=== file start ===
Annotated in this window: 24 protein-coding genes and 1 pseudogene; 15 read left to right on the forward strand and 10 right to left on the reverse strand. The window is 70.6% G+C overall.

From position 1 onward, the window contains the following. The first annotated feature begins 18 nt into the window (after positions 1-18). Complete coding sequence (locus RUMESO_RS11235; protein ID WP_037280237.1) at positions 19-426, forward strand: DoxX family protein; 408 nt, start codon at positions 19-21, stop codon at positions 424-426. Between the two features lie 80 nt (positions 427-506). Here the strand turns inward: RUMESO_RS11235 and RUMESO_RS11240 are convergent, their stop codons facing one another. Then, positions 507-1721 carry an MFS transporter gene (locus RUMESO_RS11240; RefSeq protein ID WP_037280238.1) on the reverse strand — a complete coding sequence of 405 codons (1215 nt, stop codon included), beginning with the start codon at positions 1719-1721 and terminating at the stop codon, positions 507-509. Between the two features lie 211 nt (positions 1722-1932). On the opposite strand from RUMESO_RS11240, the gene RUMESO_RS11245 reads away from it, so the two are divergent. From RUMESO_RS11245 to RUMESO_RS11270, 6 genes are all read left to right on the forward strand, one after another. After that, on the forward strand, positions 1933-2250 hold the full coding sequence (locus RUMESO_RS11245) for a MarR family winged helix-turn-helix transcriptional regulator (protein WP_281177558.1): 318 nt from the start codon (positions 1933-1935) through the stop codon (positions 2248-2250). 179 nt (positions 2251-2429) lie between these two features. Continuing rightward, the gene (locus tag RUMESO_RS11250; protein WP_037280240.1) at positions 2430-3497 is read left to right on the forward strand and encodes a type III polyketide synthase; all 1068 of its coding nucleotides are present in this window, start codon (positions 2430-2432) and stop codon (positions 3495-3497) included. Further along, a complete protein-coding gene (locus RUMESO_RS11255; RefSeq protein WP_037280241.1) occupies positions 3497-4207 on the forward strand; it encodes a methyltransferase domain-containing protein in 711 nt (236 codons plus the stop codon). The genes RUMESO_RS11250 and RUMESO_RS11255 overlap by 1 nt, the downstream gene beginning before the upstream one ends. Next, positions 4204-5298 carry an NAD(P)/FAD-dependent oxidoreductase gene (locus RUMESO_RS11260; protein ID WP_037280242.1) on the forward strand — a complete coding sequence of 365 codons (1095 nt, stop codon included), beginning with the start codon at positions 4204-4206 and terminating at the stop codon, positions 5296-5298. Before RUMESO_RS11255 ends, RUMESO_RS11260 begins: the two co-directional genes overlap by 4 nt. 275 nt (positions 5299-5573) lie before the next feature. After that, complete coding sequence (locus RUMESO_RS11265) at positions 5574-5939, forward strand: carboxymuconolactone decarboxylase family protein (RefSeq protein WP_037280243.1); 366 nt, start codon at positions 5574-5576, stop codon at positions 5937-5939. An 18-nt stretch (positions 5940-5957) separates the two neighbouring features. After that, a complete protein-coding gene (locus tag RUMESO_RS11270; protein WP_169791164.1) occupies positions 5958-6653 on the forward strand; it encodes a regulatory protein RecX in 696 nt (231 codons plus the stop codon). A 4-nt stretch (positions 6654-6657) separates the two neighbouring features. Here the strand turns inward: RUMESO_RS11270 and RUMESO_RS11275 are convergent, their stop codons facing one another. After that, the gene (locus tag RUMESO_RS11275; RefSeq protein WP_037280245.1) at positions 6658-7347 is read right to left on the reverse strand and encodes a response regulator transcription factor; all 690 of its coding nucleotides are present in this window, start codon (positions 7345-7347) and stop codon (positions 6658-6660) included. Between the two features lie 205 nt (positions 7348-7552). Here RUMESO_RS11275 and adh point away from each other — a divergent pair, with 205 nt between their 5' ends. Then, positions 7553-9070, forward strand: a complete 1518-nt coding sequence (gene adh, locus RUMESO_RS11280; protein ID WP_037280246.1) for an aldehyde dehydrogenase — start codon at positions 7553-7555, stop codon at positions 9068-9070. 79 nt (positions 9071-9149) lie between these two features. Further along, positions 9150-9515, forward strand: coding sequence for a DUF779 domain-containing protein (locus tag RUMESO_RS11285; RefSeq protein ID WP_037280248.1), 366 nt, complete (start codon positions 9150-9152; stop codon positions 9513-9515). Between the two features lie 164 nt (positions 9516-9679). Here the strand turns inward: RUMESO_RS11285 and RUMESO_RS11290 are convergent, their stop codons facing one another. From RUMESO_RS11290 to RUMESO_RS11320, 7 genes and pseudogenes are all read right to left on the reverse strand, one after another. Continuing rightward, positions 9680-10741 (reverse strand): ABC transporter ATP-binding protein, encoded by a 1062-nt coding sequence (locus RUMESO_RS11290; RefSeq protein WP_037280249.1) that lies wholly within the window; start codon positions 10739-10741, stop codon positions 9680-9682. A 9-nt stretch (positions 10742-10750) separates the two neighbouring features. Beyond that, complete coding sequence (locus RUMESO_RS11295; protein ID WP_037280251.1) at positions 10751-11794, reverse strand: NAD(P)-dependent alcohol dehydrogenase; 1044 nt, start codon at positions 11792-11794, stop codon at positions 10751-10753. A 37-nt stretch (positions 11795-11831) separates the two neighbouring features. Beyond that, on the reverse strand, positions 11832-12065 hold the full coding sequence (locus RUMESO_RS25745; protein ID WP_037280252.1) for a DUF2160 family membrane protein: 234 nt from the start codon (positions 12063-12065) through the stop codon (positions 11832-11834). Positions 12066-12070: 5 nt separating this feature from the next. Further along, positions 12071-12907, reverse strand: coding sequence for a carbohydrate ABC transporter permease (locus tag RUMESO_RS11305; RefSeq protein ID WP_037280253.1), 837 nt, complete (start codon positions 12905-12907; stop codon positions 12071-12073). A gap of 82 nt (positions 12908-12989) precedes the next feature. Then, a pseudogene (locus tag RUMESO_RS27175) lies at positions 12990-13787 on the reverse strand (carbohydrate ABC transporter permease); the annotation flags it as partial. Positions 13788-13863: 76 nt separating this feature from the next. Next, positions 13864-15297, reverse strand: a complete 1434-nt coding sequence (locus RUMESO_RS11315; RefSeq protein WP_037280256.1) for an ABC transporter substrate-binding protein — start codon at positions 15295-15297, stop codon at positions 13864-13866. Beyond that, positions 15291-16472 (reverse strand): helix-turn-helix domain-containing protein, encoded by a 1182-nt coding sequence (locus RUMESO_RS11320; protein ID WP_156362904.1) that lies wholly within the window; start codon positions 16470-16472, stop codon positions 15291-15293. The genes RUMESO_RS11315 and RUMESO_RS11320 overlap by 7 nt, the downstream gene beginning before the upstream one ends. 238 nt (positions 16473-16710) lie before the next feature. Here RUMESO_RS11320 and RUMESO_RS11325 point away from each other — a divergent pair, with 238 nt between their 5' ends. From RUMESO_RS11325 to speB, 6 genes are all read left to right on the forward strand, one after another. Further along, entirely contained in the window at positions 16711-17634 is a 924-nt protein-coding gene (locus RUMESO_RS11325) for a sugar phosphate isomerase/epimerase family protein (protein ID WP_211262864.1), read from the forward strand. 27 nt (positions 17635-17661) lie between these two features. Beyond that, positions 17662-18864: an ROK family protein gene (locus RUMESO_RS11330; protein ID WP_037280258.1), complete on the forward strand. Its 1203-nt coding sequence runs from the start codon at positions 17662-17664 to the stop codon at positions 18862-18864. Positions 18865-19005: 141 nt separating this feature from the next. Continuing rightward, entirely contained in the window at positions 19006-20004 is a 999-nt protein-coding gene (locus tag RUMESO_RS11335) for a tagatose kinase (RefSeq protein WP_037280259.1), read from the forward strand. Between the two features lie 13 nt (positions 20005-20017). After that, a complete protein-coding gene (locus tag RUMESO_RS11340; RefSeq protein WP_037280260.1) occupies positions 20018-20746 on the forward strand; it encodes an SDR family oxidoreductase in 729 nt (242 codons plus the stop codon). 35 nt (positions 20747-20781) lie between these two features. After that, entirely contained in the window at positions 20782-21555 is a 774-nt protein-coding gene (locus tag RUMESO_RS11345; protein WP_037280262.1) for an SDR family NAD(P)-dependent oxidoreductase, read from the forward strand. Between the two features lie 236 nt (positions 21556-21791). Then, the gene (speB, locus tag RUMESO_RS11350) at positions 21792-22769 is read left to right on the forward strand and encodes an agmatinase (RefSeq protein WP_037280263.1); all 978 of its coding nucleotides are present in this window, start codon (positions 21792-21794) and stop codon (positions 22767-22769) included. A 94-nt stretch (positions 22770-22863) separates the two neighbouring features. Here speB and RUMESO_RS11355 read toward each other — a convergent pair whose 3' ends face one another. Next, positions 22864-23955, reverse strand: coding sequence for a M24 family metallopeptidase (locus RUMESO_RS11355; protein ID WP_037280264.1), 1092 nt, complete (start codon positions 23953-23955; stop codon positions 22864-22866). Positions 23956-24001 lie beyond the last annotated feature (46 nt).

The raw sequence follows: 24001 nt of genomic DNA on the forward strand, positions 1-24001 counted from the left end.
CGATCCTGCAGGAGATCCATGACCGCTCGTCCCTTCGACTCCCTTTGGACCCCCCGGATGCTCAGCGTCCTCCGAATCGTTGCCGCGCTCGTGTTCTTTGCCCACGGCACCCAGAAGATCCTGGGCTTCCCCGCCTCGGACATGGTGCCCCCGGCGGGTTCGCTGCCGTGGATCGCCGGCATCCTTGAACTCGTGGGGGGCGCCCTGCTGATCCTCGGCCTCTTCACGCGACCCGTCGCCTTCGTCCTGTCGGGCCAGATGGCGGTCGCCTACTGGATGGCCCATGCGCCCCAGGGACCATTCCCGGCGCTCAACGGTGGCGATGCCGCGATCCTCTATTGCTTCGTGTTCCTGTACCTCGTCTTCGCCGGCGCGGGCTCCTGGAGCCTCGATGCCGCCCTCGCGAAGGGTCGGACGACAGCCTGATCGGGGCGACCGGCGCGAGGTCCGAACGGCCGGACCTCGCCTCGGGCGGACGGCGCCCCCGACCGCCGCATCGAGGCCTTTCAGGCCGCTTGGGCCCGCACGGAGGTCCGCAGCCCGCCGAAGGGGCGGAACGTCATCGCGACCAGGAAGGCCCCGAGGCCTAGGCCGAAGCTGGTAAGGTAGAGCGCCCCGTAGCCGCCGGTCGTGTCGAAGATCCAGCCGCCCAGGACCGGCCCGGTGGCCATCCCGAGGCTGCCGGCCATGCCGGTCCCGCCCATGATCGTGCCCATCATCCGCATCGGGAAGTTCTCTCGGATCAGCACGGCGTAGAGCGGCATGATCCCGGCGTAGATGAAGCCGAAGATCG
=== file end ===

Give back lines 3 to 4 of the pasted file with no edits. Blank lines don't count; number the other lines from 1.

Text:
The raw sequence follows: 24001 nt of genomic DNA on the forward strand, positions 1-24001 counted from the left end.
CGATCCTGCAGGAGATCCATGACCGCTCGTCCCTTCGACTCCCTTTGGACCCCCCGGATGCTCAGCGTCCTCCGAATCGTTGCCGCGCTCGTGTTCTTTGCCCACGGCACCCAGAAGATCCTGGGCTTCCCCGCCTCGGACATGGTGCCCCCGGCGGGTTCGCTGCCGTGGATCGCCGGCATCCTTGAACTCGTGGGGGGCGCCCTGCTGATCCTCGGCCTCTTCACGCGACCCGTCGCCTTCGTCCTGTCGGGCCAGATGGCGGTCGCCTACTGGATGGCCCATGCGCCCCAGGGACCATTCCCGGCGCTCAACGGTGGCGATGCCGCGATCCTCTATTGCTTCGTGTTCCTGTACCTCGTCTTCGCCGGCGCGGGCTCCTGGAGCCTCGATGCCGCCCTCGCGAAGGGTCGGACGACAGCCTGATCGGGGCGACCGGCGCGAGGTCCGAACGGCCGGACCTCGCCTCGGGCGGACGGCGCCCCCGACCGCCGCATCGAGGCCTTTCAGGCCGCTTGGGCCCGCACGGAGGTCCGCAGCCCGCCGAAGGGGCGGAACGTCATCGCGACCAGGAAGGCCCCGAGGCCTAGGCCGAAGCTGGTAAGGTAGAGCGCCCCGTAGCCGCCGGTCGTGTCGAAGATCCAGCCGCCCAGGACCGGCCCGGTGGCCATCCCGAGGCTGCCGGCCATGCCGGTCCCGCCCATGATCGTGCCCATCATCCGCATCGGGAAGTTCTCTCGGATCAGCACGGCGTAGAGCGGCATGATCCCGGCGTAGATGAAGCCGAAGATCG